Muammar Gaddafi could have an underground escape route from his military compound to Tripoli International Airport, an engineer who worked on plans to renovate its infrastructure told Channel 4 News.
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Although his actual whereabouts are unknown, it is widely believed that Gaddafi is holed up in Bab al-Azizya, the large military base located some 26km (16 miles) from the airport.
The engineer, John, an Irish national who fled Libya in February when the uprising reached Tripoli, told Channel 4 News that designs were in place over a year ago to create a subterranean road directly underneath the main highway that leads from the airway to the base and beyond, which could only be used by military vehicles.
"Gaddafi's people wanted the underground road so that military vehicles wouldn't get mixed up in civilian traffic. It also meant that access to and from the airport was easy for top officials when they were in Tripoli," he said.
He said that the company he worked for did not win the contract for the project, and was unsure of whether the project was ever completed.
He added, however, that "given the amount of time that has elapsed, and knowing that the project was seen as a priority, in all likelihood it was built".
The engineer also visited Bab al-Azizya in the southern suburbs of Tripoli several times to look at renovating the compound's underground bunkers.
The Libyans were keen to modernise the bunkers, which were 5-6m below ground level and could hold vehicles, which they felt contained outdated technology.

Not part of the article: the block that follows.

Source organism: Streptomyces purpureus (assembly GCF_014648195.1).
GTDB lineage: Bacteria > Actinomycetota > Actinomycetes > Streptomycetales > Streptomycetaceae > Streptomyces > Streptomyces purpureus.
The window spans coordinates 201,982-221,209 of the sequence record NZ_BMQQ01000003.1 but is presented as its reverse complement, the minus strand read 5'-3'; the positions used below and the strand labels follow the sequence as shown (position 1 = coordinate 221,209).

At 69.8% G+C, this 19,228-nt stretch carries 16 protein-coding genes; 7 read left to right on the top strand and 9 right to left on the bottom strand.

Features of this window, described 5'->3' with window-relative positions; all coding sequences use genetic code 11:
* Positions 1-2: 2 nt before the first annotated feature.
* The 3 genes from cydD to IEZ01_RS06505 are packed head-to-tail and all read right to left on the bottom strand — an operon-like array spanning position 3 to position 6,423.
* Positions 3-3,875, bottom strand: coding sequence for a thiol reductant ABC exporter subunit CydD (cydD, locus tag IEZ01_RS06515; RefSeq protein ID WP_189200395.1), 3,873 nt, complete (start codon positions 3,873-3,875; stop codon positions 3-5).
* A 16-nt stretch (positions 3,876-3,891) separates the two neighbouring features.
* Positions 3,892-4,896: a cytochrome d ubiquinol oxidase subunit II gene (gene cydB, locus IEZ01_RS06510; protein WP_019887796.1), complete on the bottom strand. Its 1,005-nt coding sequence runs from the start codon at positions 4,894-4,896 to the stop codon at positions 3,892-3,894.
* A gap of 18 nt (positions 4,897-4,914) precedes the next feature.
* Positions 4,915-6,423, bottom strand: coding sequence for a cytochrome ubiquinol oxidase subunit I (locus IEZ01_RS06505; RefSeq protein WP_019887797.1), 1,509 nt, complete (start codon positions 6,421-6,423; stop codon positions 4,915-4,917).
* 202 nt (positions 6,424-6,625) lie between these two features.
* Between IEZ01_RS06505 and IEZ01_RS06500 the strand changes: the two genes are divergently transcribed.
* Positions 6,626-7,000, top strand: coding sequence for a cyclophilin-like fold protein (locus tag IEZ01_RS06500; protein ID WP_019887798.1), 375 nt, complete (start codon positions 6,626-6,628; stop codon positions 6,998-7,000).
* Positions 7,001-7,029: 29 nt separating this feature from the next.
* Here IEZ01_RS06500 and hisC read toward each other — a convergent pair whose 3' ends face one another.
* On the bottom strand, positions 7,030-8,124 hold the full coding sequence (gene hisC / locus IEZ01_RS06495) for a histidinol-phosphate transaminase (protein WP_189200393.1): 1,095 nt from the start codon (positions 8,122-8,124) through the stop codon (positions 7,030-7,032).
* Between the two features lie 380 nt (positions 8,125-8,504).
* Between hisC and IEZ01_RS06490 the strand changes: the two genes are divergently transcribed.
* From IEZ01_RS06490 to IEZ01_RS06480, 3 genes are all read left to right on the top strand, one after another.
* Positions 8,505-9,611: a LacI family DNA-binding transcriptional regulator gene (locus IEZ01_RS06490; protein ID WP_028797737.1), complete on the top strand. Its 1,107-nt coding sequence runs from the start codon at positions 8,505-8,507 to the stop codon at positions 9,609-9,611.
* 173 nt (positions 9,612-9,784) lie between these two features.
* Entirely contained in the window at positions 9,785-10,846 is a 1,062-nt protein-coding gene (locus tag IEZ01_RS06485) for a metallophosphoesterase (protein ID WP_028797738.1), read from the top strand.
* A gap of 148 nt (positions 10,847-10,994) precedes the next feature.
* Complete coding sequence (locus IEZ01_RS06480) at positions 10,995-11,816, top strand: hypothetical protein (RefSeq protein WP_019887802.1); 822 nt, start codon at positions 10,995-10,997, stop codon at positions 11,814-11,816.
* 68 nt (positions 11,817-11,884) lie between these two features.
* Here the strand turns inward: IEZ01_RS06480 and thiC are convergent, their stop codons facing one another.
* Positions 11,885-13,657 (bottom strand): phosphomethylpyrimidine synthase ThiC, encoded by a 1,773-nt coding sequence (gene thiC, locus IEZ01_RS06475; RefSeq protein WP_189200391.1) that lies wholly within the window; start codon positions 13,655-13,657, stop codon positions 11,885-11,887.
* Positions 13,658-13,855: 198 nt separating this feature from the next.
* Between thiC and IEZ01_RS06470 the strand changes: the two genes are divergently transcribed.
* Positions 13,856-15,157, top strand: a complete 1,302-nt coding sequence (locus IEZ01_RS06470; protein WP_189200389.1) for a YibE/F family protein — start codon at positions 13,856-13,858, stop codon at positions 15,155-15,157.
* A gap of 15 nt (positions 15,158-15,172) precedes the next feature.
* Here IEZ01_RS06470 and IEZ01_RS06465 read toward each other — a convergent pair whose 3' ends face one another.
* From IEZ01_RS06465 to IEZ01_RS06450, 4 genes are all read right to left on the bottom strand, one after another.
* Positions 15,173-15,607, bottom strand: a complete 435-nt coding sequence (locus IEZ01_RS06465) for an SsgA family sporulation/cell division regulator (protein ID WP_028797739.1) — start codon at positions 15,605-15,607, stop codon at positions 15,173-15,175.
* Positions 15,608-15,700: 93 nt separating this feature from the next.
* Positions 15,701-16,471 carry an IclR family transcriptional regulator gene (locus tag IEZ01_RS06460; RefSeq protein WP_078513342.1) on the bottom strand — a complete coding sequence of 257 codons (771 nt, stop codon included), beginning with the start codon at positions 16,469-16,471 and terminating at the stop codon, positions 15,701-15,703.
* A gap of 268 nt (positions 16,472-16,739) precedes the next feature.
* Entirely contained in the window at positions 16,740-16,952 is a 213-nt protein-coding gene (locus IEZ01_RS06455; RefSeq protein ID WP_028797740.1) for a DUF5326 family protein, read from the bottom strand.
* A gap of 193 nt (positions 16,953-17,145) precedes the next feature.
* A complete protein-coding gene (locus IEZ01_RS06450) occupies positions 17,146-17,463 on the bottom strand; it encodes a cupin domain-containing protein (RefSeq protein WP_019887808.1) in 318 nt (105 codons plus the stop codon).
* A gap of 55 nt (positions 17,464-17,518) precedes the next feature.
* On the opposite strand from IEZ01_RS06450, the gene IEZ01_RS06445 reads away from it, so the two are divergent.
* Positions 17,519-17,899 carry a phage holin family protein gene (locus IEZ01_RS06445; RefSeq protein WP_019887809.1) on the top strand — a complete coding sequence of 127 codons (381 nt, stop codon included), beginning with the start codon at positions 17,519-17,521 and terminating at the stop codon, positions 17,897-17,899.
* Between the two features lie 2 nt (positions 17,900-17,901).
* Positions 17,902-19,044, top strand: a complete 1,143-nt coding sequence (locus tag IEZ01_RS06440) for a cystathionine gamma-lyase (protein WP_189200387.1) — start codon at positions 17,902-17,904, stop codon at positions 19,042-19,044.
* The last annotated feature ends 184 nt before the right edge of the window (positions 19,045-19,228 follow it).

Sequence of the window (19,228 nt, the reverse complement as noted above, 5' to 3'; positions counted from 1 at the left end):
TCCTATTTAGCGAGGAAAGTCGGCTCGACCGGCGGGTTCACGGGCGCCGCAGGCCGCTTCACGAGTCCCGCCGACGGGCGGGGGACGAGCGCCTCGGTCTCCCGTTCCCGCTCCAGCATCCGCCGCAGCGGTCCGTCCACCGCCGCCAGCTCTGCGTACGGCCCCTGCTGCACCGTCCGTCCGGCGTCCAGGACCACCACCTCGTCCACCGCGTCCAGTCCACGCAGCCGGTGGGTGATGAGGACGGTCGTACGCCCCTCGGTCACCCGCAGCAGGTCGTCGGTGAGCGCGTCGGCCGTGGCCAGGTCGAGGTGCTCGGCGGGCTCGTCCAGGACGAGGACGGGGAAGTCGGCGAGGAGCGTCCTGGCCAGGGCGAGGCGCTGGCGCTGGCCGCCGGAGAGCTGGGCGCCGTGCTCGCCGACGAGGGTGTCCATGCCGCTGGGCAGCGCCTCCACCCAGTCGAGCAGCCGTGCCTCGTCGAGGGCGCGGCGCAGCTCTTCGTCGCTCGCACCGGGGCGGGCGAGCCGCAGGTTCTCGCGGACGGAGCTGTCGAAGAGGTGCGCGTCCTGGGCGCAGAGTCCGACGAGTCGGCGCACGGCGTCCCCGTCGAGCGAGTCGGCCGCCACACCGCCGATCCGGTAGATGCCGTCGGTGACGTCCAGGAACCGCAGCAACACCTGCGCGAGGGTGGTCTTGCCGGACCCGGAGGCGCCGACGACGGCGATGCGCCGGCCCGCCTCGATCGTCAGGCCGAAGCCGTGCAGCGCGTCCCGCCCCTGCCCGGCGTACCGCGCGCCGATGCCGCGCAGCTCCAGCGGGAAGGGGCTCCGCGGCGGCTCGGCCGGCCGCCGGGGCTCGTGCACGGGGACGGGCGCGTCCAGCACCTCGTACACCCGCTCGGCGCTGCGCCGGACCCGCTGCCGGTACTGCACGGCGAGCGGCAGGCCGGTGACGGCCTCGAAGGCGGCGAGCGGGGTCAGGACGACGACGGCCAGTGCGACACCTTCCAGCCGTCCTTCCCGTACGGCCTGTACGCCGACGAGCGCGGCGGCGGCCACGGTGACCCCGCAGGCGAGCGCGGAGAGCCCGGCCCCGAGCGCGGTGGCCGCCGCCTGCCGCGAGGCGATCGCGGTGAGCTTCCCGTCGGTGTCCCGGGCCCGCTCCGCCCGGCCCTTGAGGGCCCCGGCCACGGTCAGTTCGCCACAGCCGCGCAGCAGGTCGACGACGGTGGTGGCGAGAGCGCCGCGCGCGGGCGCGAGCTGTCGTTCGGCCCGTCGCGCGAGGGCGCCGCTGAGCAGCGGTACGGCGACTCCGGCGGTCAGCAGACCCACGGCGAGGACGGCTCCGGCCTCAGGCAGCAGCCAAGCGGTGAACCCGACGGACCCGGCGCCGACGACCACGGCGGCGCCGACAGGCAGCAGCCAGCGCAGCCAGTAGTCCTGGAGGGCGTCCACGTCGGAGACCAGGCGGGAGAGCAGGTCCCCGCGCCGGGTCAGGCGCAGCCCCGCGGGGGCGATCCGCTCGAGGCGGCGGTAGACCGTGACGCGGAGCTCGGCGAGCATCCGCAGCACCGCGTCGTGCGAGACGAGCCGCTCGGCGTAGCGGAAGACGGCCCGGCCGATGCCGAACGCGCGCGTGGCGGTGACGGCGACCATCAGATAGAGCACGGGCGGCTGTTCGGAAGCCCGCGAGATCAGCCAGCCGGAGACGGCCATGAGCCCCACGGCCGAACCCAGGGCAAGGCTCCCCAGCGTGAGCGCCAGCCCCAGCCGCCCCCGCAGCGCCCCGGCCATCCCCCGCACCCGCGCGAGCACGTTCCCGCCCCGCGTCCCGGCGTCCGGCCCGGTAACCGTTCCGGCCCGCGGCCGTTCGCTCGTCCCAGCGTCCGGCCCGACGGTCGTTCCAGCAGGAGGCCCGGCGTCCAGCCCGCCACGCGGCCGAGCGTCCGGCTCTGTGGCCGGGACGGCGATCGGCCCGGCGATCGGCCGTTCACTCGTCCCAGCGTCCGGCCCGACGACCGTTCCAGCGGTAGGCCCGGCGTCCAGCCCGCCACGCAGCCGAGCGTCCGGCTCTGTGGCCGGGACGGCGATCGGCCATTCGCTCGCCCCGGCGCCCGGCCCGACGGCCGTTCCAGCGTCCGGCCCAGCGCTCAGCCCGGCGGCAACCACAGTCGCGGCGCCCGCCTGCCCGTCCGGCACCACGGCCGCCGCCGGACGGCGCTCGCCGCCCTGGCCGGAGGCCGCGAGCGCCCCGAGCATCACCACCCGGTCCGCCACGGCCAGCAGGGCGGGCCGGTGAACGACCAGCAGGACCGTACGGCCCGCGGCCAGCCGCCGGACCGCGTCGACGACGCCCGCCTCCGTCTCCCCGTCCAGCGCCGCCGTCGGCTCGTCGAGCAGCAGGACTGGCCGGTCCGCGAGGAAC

"It was clear that they had not been lived in or maintained for a long time. The computers and such were old, but the infrastructure was sound, and there was a network of labyrinthine passageways, fully functioning generators and up-to-standard living quarters, possibly for several hundreds of men," he said.
He added that government officials wanted the bunkers to be fitted out with state-of-the-art German technology to replace the existing ageing installations.
Earlier, the Telegraph quoted staff at Tripoli's Rixos hotel who said that Gaddafi was moving around Tripoli in secret tunnels.
"The dictator did not use the hotel's entrance and was not seen in its corridors or lobbies, which were full of reporters at the time. Staff at the (hotel) said there was a underground tunnel from the hotel to Bab al-Aziziya, which is about half a mile away on an adjacent plot of land," the paper writes.
Bab al-Aziziya has acted not only as a heavily fortified bolthole for Gaddafi since the uprisings began, but also as the symbol of the Libyan leader's defiance against the West.
It was here that his former residence was partially destroyed by American bombs in 1986, retaliatory strikes for the bombing of a Berlin nightclub frequented by US soldiers, two of whom were killed.
The strikes destroyed Gaddafi's living quarters and killed his adopted daughter Hanna, but the leader survived uninjured.
The building has not been rebuilt and has been renamed House of Resistance. In front of it stands a giant, gold sculpture of a clenched fist squeezing an American plane, as seen in the background of Gaddafi's television broadcast in February.
A three-storey administration building in the complex was also attacked in March, when a Libyan air force pilot crashed his jet into a building in what was thought to be a kamikaze-style attack.
Rebels claimed that Gaddafi's son Khamis died from injuries sustained in the attack, but he later appeared in public apparently unscathed.
In 2009, a prominent defector from North Korean dictator Kim Jong-il's regime claimed he also had a network of secret tunnels as an escape route in case of emergency.
Hwang Jang-Yop, a former secretary of the North Korean Workers Party, said: "About 300m below ground in Pyongyang, there exists a second underground world which is different from the subway level."
The tunnels stretch for some 40 to 50km around Pyongyang linking to Nampo and Sunchon, Hwang said.
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